The first legal hurdle on whether or not Parliament should be stopped from considering the Representation of the People (parliamentary Constituencies Instrument), 2012 CI 78 is to be cleared at the Supreme Court today, Wednesday.

A businessman, Mr Ransford France, is entreating the Supreme Court to restrain Parliament from considering CI 78 which has been laid and is expected to mature on October 3, 2012 until the final determination of a suit tie has filed against the creation of the new constituencies.

The applicant went to court on July 6, 2012, praying it to declare as unconstitutional and illegal the creation of 45 new constituencies by the Electoral Commission (EC).

Also sued alongside the EC was the Attorney-General and Minister for Justice.

According to Mr France, due process was not followed in the creation of the new constituencies.

The EC’s move to create the 45 new constituencies has received stiff opposition from the Minority in Parliament, the Trades Union Congress(TUC), former President J. A. Kufuor, a former Minister of Finance and Economic Planning, Mr Yaw Osafo~Maafo, and several Ghanaians, some of whom have filed various suits challenging the creation of the new constituencies.

On September 12, 2012, lawyers for the parties in the case argued their cases for and against the motion for interlocutory injunction calling for Parliament to be restrained from considering the creation of the 45 new constituencies.

The presiding judge, Mr Justice Julius Ansah, had, on that day, asked both sides if they could not reach a consensus on the matter, but they both remained adamant.

A former Attorney-General and Minister of Justice, Mr Joe Ghartey, moved the motion for interlocutory injunction, while the Attorney¬General and Minister of Justice, Dr Benjamin Kunbuor, argued for the state.

The EC was represented by Mr James Quarshie-Idun.

Mr Ghartey submitted that CI 78 infringed on Articles 51 and 296 of the 1992 Constitution because the EC failed to state the mode or manner in which it used its discretionary power to create the constituencies.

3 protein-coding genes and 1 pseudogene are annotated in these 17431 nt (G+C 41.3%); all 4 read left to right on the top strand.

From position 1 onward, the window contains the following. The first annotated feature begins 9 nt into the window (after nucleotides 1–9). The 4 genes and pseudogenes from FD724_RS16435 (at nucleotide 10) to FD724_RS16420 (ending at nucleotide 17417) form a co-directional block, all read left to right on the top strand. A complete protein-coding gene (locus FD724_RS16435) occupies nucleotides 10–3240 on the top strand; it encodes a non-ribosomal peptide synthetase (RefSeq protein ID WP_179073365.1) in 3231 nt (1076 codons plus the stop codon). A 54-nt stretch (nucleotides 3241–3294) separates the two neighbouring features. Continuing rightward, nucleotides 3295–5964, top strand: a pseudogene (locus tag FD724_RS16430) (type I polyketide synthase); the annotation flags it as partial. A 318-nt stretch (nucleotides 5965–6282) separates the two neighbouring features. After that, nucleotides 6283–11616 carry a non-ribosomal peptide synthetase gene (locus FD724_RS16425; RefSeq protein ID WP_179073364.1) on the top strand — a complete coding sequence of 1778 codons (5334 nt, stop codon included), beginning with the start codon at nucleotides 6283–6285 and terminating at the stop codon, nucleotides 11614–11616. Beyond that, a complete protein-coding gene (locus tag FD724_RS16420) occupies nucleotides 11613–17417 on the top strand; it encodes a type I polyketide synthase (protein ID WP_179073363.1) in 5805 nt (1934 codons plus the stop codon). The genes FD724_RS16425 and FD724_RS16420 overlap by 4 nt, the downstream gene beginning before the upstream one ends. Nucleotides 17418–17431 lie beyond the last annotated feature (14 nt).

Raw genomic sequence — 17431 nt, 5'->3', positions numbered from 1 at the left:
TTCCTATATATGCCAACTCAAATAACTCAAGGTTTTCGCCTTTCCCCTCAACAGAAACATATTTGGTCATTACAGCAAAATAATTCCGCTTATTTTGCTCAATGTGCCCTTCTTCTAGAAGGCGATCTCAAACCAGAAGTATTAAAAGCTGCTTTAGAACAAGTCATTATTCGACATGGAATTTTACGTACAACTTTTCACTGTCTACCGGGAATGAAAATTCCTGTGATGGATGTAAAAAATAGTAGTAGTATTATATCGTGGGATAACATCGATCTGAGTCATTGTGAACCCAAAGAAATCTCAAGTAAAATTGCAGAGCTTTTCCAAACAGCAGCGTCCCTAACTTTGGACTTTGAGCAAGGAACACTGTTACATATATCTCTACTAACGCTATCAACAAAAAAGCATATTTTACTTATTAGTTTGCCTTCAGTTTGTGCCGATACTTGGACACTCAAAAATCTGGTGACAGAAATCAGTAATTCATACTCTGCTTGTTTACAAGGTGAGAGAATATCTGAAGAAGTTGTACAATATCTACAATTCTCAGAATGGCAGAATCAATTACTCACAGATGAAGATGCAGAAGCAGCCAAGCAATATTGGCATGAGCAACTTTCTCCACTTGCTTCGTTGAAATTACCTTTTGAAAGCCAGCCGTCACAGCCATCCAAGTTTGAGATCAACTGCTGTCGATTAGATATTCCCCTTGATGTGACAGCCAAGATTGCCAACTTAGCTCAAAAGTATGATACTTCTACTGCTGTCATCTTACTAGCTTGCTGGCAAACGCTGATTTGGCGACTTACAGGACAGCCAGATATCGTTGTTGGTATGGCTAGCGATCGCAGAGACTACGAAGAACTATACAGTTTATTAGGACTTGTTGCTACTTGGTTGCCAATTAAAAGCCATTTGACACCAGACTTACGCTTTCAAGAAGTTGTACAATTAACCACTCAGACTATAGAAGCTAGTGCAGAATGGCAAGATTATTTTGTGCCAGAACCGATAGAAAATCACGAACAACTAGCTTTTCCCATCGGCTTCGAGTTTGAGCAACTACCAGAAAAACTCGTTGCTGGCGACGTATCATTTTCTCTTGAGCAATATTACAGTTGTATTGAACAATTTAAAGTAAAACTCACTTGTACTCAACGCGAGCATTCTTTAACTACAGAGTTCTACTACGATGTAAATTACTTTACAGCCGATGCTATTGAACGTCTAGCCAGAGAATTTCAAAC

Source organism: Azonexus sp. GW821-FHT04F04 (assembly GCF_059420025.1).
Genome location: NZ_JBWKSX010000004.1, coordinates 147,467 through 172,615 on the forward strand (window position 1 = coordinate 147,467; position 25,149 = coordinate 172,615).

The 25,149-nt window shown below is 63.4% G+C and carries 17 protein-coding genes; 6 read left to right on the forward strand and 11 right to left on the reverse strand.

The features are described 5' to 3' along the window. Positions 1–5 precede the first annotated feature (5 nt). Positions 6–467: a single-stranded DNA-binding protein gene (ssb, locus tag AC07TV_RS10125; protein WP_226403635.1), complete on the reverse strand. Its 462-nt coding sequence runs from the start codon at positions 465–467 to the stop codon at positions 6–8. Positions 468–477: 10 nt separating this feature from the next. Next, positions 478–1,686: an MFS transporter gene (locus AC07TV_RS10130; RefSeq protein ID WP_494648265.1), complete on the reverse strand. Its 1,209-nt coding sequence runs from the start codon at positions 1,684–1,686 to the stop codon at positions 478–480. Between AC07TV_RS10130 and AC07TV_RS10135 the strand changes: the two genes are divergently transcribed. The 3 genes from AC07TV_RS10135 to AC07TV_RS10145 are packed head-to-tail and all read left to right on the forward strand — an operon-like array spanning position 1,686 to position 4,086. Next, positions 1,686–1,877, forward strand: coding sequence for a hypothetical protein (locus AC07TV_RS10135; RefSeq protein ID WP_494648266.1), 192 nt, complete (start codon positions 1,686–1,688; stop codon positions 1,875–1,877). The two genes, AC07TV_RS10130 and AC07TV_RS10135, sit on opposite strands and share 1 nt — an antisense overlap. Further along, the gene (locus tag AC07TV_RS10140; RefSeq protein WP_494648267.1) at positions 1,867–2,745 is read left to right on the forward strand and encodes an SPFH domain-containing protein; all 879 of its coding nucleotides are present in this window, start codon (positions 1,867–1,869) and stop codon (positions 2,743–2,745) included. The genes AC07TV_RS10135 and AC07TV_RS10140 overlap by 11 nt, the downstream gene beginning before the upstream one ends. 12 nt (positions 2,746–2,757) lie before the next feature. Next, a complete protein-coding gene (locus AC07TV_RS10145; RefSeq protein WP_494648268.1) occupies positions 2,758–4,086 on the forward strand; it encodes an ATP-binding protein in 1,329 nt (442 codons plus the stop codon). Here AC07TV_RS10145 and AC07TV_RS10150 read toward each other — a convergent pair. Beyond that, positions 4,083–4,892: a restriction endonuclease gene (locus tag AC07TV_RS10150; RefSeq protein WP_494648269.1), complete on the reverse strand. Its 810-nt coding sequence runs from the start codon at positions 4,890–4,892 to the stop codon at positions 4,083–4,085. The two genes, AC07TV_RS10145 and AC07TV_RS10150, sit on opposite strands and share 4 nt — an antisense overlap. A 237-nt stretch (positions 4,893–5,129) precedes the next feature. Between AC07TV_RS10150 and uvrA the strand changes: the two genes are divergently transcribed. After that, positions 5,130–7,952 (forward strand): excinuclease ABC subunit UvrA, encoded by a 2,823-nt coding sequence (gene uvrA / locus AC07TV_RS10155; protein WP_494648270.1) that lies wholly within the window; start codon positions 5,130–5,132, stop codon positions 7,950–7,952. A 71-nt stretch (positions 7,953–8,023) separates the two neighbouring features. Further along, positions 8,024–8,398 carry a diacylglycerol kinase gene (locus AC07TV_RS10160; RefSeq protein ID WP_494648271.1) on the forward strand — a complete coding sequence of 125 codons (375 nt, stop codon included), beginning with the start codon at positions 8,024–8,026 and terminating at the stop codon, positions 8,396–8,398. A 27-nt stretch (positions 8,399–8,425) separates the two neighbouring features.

He said serious issues were at stake because the Constitution was being subverted by the defendants and that until Parliament was restrained, grave harm would befall the applicant and other Ghanaians.

Opposing the motion, Dr Kunbuor said there was no clear indication that Parliament had committed an illegality, adding that the laying of CI 78 was of public interest and was also time bound because there would be serious constitutional crisis if the time was not met.

“If, by January 8, 2013, the EC does not exercise its constitutional power, we are likely to have no government in Parliament,” he maintained, and said it was also not clear how much the applicant would be inconvenienced, as against the national inconvenience that would be occasioned when Parliament was restrained.

Justifying the EC’s action, Mr .Quarshie-Idun told the court that granting an injunction would amount to “removing the EC from a moving train”.

Counsel argued that in the event that the EC succeeded in the legal action, the lost time could not be regained, pointing out that the proper remedy for the applicant was to apply for judicial review in the event that he emerged victorious.

The leadership of Parliament and the EC, on August 14, 2012, agreed to withdraw CI 73 which was to / establish the 45 new constituencies on account of several fatal errors in it.

It replaced CI 73, which had matured after 21 sitting days, with an amended one which was expected to mature in 21 parliamentary sitting days.

However, Parliament reconvened on September 3, 2012, withdrew CI 73 and replaced it with CI 77, which was eventually substituted with CI 78.

In the substantive suit, the applicant is challenging the power of the EC to go ahead with the creation of new constituencies without first laying before Parliament a constitutional instrument indicating clearly the mechanism, formula or modalities by which it intended to undertake that exercise.

He is praying the court to perpetually restrain the EC from laying before Parliament any CI creating new constituencies and or revoking the Representation of the People (Parliamentary Constituencies Instrument), 2004 [CI 46] until it laid before Parliament a CI which clearly sets out the processes to be adopted by the EC.


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